Interesting to note is that looking at the photos of this guitar from a chronological standpoint, one can notice the slow increase of the burn marks on the headstock. It seems that in 1968, Hendrix started placing cigars in between the strings and the headstocks while playing, and while the cigarettes were often forgotten and burned all the way to the filter, they created burn marks on the headstock.

Embed from Getty Images

It seems to be impossible to find one single photo that shows the black Strat without the burn marks, or with fewer burn marks when compared to an earlier photo. This means that likely there was only one black 1968 Fender Stratocaster that Jimi used from 1968 to 1970, making it one of his most long used guitars overall.

The Final Days

The guitar was used all the way until the last gig that The Experience played together, at The Isle Of Fehmarn on September 6, 1970. During the concert, Jimi was mostly playing a white Stratocaster, although there are also photos of him playing the black one. Also, as noted previously, this is likely the last guitar that Hendrix ever laid his hands on, since it was seen on the photos taken just a day before his death.

After Jimi died, the guitar ended up with Monika Dannemann – his girlfriend at the time in who’s apartment at the Samarkand Hotel, Notting Hill Gate, Jimi spent his last hours.

Embed from Getty Images

The Strat remained in Monika’s possession until her death in 1996. Based on the fact that Monika was married to Uli Jon Roth of the Scorpions at the time of her death, most seem to assume that Jimi’s guitar is now with Roth. To our knowledge, Uli had not made a comment on this, so it remains only a speculation.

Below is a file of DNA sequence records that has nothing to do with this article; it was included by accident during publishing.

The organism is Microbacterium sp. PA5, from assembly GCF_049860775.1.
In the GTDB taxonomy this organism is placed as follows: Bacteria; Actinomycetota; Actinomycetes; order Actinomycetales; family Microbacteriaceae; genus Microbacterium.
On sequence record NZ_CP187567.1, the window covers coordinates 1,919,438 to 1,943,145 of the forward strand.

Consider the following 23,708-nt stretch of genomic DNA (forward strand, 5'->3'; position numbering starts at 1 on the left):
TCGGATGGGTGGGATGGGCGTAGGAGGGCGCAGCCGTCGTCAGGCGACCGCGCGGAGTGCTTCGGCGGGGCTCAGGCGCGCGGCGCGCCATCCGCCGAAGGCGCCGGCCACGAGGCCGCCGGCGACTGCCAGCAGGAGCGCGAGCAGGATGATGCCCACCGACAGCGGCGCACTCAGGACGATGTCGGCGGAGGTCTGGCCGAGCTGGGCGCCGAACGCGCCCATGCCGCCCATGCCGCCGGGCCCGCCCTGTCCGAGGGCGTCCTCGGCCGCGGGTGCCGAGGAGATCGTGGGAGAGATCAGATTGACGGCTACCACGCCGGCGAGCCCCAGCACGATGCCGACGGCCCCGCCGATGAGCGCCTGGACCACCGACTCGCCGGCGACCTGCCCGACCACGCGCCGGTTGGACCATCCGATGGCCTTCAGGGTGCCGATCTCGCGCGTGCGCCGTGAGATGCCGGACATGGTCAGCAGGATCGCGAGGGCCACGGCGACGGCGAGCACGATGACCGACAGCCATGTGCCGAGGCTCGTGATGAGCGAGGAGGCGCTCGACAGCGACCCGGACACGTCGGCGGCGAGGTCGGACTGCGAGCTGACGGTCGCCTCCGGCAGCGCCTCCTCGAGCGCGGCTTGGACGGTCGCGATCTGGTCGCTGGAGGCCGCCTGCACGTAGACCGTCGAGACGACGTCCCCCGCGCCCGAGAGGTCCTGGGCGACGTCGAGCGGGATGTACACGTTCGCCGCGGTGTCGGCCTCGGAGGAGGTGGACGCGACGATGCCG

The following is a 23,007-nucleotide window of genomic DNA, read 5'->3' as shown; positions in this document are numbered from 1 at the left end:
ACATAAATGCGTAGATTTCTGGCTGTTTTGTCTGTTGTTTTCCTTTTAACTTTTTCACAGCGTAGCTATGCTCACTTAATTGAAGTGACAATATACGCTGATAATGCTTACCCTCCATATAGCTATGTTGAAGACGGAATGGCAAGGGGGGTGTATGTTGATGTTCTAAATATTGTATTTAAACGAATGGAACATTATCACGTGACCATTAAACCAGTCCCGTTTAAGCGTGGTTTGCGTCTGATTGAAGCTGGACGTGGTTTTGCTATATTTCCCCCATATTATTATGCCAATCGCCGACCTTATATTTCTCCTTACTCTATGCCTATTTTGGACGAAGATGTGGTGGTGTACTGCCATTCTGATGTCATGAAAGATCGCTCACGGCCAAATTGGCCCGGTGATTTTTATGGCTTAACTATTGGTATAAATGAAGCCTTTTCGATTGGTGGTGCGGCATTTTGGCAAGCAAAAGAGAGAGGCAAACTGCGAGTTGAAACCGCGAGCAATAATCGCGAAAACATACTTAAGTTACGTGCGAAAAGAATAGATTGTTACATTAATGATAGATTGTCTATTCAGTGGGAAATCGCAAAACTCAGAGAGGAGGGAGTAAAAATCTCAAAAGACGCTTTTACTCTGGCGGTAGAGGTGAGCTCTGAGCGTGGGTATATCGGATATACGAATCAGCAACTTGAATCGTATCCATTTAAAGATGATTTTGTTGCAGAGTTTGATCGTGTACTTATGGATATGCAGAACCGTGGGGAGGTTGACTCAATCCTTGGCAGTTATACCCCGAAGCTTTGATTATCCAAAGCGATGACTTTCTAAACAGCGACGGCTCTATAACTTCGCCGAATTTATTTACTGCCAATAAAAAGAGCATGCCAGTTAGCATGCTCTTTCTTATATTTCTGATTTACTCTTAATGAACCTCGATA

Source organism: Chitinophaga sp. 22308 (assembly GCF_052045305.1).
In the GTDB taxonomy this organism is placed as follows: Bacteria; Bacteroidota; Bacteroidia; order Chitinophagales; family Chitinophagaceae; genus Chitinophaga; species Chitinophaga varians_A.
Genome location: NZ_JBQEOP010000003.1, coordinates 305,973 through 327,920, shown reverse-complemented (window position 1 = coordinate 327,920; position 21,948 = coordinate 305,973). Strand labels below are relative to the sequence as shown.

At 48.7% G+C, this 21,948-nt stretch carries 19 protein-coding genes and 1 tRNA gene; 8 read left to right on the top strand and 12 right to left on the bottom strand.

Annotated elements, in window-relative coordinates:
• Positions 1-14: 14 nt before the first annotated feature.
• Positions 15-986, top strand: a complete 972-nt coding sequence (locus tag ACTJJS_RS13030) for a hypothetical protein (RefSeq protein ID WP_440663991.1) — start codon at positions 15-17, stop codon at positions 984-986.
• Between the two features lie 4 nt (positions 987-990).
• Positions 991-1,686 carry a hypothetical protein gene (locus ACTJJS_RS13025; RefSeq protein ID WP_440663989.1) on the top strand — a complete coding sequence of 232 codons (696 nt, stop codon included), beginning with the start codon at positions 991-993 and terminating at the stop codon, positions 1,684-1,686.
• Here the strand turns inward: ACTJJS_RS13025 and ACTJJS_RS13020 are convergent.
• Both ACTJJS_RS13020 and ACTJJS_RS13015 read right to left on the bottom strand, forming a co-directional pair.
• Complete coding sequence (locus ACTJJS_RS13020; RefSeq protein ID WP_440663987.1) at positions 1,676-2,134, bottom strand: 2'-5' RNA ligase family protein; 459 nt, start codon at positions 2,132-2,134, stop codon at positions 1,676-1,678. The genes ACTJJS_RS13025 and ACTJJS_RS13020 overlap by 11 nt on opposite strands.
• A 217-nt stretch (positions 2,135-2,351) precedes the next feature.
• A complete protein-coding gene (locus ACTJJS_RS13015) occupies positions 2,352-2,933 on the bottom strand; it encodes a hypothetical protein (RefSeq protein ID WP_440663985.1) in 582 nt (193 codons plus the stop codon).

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Gregoire Armaos
Gregoire Armaos
11 months ago

One thing to be noted, Eric Clapton had bought as a gift for Jimi a left-handed stratocaster and meant to give it to Jimi on September 18, 1970… sadly Jimi died a few hours before he could ever give it to him.

Edward Marlowe
Edward Marlowe
10 months ago

Yes – Clapton bought it on impulse having seen it in a shop window – I think in Denmark Street? – as it was the first left handed Steat he’d ever seen. He and Jimi were supposed to be attending another act’s gig, if memory serves – sitting opposite each other in theatre boxes,like rock royalty. I’ve always wondered what happened to that guitar.

Edward Marlowe
Edward Marlowe
8 months ago

Thst’s from his autobiog “Survivor”, isn’t it? Think that’s where I read it too.

Joshua Pray
Joshua Pray
9 months ago

Several years ago, I heard a rumour that this Strat was called Electric Lady and the white one was called Isabella. Is there any evidence that this is the case?

9 months ago

The string tree is in a different place on the top picture as compared to the one Jimi is holding.

Mike Smith
Mike Smith
2 months ago

Something I’ve noticed with both the 1968/large headstock white & black strats…

Notice the location of the string trees on both guitars.
They’re both much closer to the nut than on most other strats I’ve seen.
The purpose of the tree is to create more of a downward angle (from the nut) for those strings.
So it seems an amazing coincidence that Jimi (who reverse-strung his guitars) would come to possess 2 strats where the different location of the tree would insure that his 2 heaviest strings would remain snugly in their nut-slots. Important considering his heavy use of the tremolo bar.

Hope that makes sense…..